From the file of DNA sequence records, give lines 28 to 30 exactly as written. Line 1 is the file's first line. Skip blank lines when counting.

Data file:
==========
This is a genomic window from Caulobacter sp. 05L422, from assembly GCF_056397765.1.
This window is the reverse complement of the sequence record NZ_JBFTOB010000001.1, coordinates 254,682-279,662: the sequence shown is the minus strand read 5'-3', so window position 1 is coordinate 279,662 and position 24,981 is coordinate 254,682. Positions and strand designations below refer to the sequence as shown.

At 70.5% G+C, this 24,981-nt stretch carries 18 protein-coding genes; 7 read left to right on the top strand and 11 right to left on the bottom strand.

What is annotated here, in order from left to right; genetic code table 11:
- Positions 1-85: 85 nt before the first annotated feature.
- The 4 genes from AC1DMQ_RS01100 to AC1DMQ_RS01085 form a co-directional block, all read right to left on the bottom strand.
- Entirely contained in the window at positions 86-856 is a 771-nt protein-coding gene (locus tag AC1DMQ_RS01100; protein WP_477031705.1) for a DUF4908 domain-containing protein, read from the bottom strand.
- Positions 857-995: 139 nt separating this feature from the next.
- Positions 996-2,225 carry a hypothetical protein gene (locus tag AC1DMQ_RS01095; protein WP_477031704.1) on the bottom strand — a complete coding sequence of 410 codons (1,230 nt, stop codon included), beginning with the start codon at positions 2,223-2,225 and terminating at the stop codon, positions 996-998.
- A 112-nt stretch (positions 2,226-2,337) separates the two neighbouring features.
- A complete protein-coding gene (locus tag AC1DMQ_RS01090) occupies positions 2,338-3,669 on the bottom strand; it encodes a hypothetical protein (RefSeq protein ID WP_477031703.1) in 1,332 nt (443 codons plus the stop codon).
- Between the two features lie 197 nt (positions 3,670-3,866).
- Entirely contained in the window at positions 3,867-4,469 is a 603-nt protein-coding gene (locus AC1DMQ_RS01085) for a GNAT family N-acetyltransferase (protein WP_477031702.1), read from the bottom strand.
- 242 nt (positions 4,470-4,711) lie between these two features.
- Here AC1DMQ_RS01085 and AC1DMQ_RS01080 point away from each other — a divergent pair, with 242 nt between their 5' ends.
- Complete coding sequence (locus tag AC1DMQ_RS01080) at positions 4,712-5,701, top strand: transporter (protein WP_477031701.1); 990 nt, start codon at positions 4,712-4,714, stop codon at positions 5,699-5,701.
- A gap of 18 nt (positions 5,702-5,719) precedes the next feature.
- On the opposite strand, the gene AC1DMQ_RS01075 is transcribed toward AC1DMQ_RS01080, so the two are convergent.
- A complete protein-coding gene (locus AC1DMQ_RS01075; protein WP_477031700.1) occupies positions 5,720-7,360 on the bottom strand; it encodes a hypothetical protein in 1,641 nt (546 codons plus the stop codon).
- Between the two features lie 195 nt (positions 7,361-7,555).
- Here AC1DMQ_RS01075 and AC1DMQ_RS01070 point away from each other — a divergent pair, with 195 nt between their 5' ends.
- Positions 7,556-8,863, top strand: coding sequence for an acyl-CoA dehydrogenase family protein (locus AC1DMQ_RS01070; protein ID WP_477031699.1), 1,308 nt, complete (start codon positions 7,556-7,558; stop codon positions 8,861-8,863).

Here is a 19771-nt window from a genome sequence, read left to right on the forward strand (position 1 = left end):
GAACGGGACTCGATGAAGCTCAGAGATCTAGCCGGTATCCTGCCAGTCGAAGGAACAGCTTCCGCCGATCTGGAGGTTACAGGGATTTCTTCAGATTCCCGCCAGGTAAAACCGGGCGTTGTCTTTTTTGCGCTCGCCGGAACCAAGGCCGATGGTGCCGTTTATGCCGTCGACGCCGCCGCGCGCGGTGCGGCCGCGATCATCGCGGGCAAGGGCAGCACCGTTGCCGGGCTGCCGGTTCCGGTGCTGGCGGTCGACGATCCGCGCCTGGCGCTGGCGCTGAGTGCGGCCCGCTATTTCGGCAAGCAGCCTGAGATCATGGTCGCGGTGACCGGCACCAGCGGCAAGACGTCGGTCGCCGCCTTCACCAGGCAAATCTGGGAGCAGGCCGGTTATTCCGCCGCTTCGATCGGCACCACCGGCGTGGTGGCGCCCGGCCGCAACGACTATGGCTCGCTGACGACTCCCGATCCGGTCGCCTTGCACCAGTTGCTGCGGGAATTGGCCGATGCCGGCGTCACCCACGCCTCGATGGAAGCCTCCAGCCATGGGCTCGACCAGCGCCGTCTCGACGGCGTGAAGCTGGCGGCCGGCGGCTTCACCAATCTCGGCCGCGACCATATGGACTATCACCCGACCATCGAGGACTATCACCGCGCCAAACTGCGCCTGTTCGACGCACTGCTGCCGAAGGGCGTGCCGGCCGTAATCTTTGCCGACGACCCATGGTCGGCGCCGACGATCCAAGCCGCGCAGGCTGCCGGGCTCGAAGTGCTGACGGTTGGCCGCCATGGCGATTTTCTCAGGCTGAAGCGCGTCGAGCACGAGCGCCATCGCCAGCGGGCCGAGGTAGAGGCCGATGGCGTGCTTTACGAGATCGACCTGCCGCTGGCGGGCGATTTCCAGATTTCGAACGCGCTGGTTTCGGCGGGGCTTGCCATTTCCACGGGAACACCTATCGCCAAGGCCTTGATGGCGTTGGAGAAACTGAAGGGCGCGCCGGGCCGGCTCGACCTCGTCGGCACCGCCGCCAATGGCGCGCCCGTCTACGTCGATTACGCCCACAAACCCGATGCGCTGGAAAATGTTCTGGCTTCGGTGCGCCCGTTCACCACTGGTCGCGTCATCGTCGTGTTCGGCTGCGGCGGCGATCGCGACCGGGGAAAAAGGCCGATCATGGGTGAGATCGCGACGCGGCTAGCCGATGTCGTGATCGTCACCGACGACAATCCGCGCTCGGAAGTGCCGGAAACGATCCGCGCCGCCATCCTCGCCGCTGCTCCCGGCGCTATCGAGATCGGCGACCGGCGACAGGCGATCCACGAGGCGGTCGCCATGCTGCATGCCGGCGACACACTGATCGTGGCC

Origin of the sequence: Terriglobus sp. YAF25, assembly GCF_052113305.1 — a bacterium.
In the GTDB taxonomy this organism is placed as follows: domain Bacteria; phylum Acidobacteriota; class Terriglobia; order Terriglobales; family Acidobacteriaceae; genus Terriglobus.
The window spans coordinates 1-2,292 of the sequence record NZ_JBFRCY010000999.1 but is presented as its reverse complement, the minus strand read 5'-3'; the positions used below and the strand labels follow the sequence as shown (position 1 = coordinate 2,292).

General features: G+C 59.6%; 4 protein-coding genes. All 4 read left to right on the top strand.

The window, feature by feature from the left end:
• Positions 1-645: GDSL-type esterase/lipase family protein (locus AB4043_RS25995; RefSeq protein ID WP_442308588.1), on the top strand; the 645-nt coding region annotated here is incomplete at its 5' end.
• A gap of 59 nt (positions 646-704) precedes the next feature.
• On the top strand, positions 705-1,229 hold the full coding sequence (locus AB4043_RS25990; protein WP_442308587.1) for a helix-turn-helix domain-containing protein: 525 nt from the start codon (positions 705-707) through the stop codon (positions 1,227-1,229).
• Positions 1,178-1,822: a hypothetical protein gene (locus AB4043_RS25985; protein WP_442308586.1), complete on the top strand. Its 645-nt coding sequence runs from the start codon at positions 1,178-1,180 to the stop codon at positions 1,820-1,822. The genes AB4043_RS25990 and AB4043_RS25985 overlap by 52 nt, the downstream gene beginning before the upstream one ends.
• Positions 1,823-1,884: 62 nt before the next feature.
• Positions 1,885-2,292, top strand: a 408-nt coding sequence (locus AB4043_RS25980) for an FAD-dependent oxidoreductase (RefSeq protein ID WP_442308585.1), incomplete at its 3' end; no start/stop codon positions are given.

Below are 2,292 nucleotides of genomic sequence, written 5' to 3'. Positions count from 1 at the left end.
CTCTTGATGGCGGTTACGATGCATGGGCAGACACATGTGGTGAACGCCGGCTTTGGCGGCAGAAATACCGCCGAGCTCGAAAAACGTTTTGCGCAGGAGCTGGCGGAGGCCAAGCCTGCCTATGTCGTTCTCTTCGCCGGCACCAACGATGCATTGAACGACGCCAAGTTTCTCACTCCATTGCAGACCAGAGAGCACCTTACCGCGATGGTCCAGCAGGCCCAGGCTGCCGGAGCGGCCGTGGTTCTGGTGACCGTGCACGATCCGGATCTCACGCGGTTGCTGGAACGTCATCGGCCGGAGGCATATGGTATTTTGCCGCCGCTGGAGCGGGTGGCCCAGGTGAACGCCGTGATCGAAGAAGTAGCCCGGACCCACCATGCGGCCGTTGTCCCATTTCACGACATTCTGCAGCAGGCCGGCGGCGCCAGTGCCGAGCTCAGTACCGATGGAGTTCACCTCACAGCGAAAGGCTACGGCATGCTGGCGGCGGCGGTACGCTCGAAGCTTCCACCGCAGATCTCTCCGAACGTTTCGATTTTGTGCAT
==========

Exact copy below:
General features: G+C 59.6%; 4 protein-coding genes. All 4 read left to right on the top strand.

The window, feature by feature from the left end:
• Positions 1-645: GDSL-type esterase/lipase family protein (locus AB4043_RS25995; RefSeq protein ID WP_442308588.1), on the top strand; the 645-nt coding region annotated here is incomplete at its 5' end.